We don’t know much about him at all.
He merely occurs in this familiar scene from Luke 2 where Mary and Joseph take their 8-day-old baby Jesus to the temple. In Jerusalem at the time, there was a man, Simeon by name, a good man, a man who lived in the prayerful expectancy of help for Israel. And the Holy Spirit was on him. The Holy Spirit had shown him that he would see the Messiah of God before he died. Led by the Spirit, he entered the Temple. As the parents of the child Jesus brought him in to carry out the rituals of the Law, Simeon took him into his arms and blessed God: “God, you can now release your servant;
release me in peace as you promised.
With my own eyes I’ve seen your salvation;
it’s now out in the open for everyone to see:
A God-revealing light to the non-Jewish nations,
and of glory for your people Israel.”
There are a LOT of depictions of this scene, but as I was looking through them this one by Rembrant really struck me.
|Simeon’s Song of Praise- Rembrandt – 1631|
Simeon is looking up to heaven. As if he’s thinking “OK God you did it. Your Messiah is here. You did what you told me you’d do. I’m good to come now”
It got me thinking. I think if I were Simeon, I would have thought “OK – now can I just wait a bit? See what he’ll do? Hear what he has to say? How can you let me see this baby – and then not see what the Messiah will actually do?”
Maybe Simeon thought when he was told “See the Messiah” he was always picturing a full-grown, warrior-king. Now he has a little week-old baby in his arms.
And yet, he is completely content.
“That’s it God. We’re all good. Let’s go.”
An amazing example of not needing or wanting that “one more thing.” He was perfectly content with what God offered to him. Nothing more was required for Simeon to be content with what God had for him.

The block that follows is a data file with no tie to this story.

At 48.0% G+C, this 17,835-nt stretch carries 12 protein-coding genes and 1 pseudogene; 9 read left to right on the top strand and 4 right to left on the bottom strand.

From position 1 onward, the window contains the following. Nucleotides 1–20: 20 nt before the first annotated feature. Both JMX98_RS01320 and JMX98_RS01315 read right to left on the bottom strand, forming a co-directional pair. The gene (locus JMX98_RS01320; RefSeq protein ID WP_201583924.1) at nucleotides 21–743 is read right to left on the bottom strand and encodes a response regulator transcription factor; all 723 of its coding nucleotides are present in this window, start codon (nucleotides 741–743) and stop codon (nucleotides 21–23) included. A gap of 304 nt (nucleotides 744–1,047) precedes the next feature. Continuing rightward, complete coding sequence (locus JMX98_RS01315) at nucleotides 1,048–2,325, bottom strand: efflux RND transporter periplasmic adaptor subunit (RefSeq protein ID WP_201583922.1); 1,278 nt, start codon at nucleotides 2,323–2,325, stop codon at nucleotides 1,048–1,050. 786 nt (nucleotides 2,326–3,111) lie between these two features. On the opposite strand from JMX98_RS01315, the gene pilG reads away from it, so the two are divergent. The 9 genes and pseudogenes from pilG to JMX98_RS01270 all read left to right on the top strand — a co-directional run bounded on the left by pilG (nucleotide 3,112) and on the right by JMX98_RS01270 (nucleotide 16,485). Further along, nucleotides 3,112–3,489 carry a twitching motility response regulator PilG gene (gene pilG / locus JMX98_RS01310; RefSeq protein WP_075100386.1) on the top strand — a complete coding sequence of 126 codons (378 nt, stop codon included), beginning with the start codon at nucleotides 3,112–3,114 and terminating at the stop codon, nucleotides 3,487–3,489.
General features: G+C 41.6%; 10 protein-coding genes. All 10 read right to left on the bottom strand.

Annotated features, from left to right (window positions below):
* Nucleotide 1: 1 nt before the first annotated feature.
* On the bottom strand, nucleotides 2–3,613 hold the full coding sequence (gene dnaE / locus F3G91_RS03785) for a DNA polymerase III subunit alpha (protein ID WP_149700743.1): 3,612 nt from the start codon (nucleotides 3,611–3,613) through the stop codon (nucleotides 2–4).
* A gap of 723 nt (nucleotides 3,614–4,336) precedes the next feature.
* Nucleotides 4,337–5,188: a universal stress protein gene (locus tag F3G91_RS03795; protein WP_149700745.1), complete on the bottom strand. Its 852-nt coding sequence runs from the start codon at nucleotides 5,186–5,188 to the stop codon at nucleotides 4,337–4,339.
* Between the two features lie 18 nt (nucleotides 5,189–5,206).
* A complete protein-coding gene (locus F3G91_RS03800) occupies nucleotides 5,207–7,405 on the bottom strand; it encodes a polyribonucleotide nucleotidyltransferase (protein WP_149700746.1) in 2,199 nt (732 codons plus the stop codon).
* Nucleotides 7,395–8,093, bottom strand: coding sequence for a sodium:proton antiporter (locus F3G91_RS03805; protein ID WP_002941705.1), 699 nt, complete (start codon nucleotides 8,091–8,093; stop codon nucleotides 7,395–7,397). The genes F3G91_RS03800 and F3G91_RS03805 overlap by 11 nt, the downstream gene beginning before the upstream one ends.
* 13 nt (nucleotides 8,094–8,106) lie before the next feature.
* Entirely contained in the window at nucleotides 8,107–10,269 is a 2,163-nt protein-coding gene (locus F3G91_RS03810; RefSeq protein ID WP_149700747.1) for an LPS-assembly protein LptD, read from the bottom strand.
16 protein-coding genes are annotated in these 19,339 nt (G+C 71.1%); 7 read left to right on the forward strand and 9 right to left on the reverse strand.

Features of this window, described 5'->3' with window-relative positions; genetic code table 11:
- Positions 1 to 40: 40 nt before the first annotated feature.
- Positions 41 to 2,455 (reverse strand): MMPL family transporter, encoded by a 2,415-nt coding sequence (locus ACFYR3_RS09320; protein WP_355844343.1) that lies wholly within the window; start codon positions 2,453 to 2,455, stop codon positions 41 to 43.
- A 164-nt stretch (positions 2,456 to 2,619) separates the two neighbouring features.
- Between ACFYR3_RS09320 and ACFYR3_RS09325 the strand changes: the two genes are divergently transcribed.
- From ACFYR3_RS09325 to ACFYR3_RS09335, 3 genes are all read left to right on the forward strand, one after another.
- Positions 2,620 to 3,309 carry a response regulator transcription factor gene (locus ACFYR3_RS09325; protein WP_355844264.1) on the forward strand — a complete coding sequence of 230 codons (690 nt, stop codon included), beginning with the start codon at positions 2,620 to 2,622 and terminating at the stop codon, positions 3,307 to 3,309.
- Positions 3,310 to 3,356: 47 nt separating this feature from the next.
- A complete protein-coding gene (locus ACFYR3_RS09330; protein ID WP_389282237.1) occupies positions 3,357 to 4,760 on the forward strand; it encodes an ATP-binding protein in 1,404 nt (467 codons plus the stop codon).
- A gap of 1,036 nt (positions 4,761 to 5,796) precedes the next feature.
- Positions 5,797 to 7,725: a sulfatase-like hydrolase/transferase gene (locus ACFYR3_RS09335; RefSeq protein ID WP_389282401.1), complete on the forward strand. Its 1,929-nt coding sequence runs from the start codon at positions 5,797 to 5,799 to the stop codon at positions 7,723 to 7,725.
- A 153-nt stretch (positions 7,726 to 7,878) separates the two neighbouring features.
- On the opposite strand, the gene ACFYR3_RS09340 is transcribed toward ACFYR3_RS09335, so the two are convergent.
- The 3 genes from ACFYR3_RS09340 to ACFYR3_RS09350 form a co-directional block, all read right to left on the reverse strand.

The above was not the only work by Rembrandt depicting this scene. He had previously painted “Simeon and Anna in the Temple” a few years before.
And then there was his very last painting. Simeon In the Temple was unfinished when he died in 1669 (Anna was added by one of his students after his death)
When I look at the eyes of Simeon, I see someone who can say with contentment “God you’ve given me what you said…and more.”
Be truly, deeply honest with yourself.
What is the thing that you are still waiting for?
That thing you think God has for you?
Maybe even “owes” you?
Remember – Simeon was ‘told by God’ there was one thing left for him, and then he was content to leave this life.
What are the things you are holding out for before you would have that same attitude?
Reflect on them. What does it mean that you ‘need’ to see/experience/acquire them?
there are things that I still long to do,
people I long to serve,
and so much more.
But give me a sense of your goodness,
So that my soul can say with Simeon
“Lord, let your servant depart in peace”
And when that day does come,
May it truly be dripping with peace.